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Making Foundation Lighter For Pale Skin

It's an endless struggle having pale skin. It burns easily and finding a suitable foundation is as frustrating as it is impossible. Foundation, concealer, BB creams and CC creams are never light enough. Well, never in the affordable drugstore brands that is, and I'm not about to fork out $50 for a foundation. I mean, let's be real.
The only thing that worked for me was powder foundation, and I found a real great one. It was all fine and dandy until the day came when my powder ran out, and it was time to re-stock. Doesn't seem like a horrible thing does it?
Well, as my luck would have it, Target's NYX display is pathetic and wouldn't you know it? My shade wasn't there, for two weeks in a row. I had to make a desperate move. It wasn't a hard decision to make in reality. The powder cost $20 (ouch) while the liquid version was a whole 5 dollars cheaper. A whole 5 dollars! 
Here's how my logic saw it: if the powder worked so well, the liquid version of the same colour, should work just as well right? 
At first, the NYX Stay Matte But Not Flat liquid foundation in 04 Creamy Natural seemed promising. It was so close to my skin tone and it looked great. Until, it oxidised. Curse you, oxygen! A whole two shades too dark and $15 wasted.  

Or was it? I wasn't about to give up and throw it away just yet. If I could make this work, I could save money ($5 is a lot once you add it up.) With Google by my side and the products prepared I was ready to find my solution. 
Little did I know, I would find one that actually, worked.  
As with anything that's too dark, we needed to dilute. Primer + foundation. The winning combo.
Squeezing out the perfect amount of primer to cover my entire face, and half that amount of foundation, I mixed them together until completely combined. 

Taking my buffing brush, I began to apply the mixture to my entire face, making sure it was all blended and smooth. Waiting 5 minutes and taking a step back, I was ready to find out if it worked. 
Still only a tad darker than my skin tone (to be expected), it looked so great and matched up so much better. You could barely tell a difference.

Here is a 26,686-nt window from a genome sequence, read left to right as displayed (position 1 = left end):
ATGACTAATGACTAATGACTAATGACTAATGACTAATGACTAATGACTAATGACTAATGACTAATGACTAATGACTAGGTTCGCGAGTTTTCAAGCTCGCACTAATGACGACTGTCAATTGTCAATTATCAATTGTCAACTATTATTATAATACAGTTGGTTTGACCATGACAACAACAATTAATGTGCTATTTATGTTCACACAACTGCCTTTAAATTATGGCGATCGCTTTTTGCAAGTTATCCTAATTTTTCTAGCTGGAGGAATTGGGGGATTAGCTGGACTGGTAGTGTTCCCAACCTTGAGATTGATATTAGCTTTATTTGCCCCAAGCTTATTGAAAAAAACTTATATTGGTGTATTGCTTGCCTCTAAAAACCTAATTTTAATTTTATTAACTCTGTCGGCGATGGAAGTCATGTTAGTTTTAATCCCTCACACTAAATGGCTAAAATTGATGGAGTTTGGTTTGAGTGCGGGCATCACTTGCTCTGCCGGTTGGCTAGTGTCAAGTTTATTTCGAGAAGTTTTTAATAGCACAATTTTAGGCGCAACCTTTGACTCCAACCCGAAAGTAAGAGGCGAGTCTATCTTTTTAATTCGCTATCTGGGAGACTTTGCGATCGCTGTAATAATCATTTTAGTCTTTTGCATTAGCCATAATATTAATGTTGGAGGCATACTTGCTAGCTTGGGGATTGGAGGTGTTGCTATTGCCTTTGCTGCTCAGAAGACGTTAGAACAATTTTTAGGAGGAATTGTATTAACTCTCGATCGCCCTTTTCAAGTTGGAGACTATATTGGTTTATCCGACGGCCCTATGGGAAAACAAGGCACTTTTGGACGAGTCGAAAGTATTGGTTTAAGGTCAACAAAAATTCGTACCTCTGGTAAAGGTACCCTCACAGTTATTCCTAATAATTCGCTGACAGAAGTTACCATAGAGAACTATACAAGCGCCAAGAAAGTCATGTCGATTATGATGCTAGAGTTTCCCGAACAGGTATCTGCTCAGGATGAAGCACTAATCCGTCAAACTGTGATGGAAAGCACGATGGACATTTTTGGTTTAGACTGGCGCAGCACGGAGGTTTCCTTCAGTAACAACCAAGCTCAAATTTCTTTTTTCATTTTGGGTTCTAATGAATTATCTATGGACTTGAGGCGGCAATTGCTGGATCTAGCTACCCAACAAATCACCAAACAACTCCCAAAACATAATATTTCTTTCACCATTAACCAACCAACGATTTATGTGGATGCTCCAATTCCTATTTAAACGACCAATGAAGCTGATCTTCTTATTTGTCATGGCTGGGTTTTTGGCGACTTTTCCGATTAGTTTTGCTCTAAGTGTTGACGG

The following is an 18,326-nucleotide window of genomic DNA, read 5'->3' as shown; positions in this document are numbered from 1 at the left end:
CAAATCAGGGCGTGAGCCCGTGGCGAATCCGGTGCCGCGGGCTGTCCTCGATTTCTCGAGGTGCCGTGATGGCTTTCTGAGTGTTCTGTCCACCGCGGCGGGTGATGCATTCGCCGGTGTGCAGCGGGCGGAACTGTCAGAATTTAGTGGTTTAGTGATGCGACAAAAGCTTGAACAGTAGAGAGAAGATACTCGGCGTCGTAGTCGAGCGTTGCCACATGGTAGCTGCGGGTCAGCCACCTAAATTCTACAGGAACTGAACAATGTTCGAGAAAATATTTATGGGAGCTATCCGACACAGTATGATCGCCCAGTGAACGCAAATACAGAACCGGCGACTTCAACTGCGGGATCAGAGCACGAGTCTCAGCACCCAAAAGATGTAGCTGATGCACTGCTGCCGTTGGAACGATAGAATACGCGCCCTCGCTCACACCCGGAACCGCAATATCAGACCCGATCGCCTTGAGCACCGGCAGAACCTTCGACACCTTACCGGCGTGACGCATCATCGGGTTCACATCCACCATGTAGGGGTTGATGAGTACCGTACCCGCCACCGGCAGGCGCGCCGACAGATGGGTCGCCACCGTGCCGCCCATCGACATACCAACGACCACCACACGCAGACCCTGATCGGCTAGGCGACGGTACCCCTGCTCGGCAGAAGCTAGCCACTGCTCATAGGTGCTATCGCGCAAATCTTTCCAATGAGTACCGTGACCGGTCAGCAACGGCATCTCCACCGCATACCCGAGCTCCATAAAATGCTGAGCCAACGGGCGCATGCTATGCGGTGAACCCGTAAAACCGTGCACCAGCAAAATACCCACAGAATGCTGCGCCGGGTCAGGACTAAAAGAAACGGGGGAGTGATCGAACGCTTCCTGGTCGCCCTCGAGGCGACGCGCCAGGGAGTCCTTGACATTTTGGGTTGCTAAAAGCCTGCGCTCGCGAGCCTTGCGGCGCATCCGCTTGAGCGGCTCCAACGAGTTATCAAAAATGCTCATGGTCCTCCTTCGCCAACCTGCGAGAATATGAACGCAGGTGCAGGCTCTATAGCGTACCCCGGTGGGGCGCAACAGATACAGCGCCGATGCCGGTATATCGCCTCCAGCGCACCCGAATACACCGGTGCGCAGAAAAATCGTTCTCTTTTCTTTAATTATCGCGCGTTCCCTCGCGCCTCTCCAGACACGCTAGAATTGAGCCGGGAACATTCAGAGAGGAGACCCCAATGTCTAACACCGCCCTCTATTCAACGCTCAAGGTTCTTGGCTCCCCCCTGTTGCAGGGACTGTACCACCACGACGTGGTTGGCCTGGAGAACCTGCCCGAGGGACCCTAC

This means there's no need to prime before hand, and the foundation will last longer. Of course, it also means a lighter coverage, but you win some you loose some. 
Setting it with a translucent powder to finish it off can also lighten it further.  
This method worked the best and much better than mixing it with moisturiser. That, I found made it harder to buff into the skin and made the coverage even lighter. It's just a little too fiddly and unnecessary. 
With the primer, it feels, looks and acts more like a foundation. 

I can't tell you how stoked I was that this worked. I don't have to waste money and product, and the tube will last so much longer.
I just hope, oh I hope, that Target doesn't decide to be lazy with stocking this one up as well.
DIY tick of approval from me. 

Photos by Sheree Grace

- Sheree



  1. That's such a good idea. I darker foundations leftover from when I'm quite tanned, so this trick will help me use them in Winter!
    Tegan xx - Permanent Procrastination

    Btw I’ve made an anonymous survey that I would love for you to have a look at! It aims to gather data on rates for sponsored posts, so that new bloggers can be better informed. :)

    1. Ohh yes, that's another way to use the trick, with stuff that once worked and then no longer did. Being savvy with makeup is the best!


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Any and all posts that are sponsored or include gifted items will be identified in each post with an individual disclaimer at the bottom of the post stating the nature of it (as either sponsored or gifted.)
All photos are taken by ©Sheree Grace for Kindly, Sheree unless stated otherwise. Posts will always have an indication at the bottom verifying photo credits if sourced elsewhere. Photos by Sheree Grace are not to be taken or used without permission and must be credited with a link if given.